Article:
CHEM - Shifting of Equilibrium
Chemistry, Equilibrium, Reversible Reactions - IBDP | DSE | GCE | IAL | AP Chemistry
One of the most common questions dealing with the topic of equilibrium would require you to determine the changes brought by the altering of the concentrations of either the products or reactants in a system at equilibrium.
Yes, it can be confusing to many but with certain tricks, you are not far from hitting the bullseye! 👍
🧐 Here’s an example:
Br2 (aq): yellow-brown
Br- (aq): colorless
To tackle this, just ask yourself 2 QUESTIONS 🤔
•Which side should the position of equilibrium shift in order to satisfy the question?
•What changes should be done to the system for the equilibrium position to shift to the required side?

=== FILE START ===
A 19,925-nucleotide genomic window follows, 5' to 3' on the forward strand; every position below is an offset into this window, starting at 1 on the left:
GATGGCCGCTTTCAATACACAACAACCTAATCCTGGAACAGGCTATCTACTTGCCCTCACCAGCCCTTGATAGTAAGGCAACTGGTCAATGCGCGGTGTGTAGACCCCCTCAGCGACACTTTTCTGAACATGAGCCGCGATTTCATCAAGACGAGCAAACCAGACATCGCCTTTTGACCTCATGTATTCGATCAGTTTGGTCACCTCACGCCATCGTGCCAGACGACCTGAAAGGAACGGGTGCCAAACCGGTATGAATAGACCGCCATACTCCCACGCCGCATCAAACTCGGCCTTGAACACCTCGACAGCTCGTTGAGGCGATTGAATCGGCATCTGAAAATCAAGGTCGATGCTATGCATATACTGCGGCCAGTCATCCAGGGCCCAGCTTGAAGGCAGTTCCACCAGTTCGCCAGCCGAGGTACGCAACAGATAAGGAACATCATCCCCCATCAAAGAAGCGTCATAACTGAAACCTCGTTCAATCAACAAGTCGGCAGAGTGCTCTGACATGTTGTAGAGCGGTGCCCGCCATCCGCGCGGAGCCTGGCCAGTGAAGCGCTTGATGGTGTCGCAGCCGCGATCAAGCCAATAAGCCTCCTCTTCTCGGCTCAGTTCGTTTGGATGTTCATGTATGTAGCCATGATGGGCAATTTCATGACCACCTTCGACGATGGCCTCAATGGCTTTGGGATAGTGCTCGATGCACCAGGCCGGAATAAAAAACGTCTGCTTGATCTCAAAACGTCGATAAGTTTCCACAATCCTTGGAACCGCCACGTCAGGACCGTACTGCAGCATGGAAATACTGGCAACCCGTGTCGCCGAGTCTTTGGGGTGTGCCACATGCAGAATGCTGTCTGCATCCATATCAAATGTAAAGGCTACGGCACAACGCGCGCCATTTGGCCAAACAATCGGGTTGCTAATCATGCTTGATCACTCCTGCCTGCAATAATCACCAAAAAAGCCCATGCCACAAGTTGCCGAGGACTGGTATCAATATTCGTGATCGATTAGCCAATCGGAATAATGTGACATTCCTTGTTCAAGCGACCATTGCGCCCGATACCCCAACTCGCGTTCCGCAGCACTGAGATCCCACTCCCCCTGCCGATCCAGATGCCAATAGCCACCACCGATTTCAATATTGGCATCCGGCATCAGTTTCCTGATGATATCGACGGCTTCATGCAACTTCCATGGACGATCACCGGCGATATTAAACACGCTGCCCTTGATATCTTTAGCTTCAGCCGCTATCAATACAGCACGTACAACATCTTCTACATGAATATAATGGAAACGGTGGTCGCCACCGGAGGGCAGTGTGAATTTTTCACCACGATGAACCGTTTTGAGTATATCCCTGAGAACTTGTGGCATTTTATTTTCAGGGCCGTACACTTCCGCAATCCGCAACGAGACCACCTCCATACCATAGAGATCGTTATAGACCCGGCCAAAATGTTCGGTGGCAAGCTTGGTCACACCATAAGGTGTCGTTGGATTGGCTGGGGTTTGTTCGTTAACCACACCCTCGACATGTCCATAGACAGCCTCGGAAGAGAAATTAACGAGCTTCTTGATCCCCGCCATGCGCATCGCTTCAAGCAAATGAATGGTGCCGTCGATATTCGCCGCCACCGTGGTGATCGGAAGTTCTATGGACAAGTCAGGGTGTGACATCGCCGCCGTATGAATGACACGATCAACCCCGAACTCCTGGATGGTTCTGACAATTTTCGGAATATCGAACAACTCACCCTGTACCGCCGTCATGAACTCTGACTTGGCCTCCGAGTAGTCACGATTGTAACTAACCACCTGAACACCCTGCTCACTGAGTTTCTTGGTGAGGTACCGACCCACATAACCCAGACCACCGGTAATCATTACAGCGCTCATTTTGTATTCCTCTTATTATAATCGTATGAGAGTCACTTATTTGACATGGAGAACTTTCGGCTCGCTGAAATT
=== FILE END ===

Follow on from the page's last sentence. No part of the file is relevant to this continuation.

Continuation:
Time to apply this to find the correct answer!💪
First, the equilibrium position should shift to the RIGHT which will increase the concentration of Br- (aq) so the color will get paler.
In addition, the concentration on the reactants side should increase for the equilibrium position to shift to the right.
From the options, only Choice D will cause the equilibrium position to shift to the right. *Adding NaOH (aq) will react with H+ (aq) due to neutralization. Thus, the concentration of H+ (aq) will decrease causing the equilibrium position to shift to the right.
Explanation of the other options
A: Increases H+ (aq)
B: Increases Br- (aq) & H+ (aq)
C: Increases Br- (aq)
*These options will bring about a net backward reaction so the equilibrium position will shift to the left.
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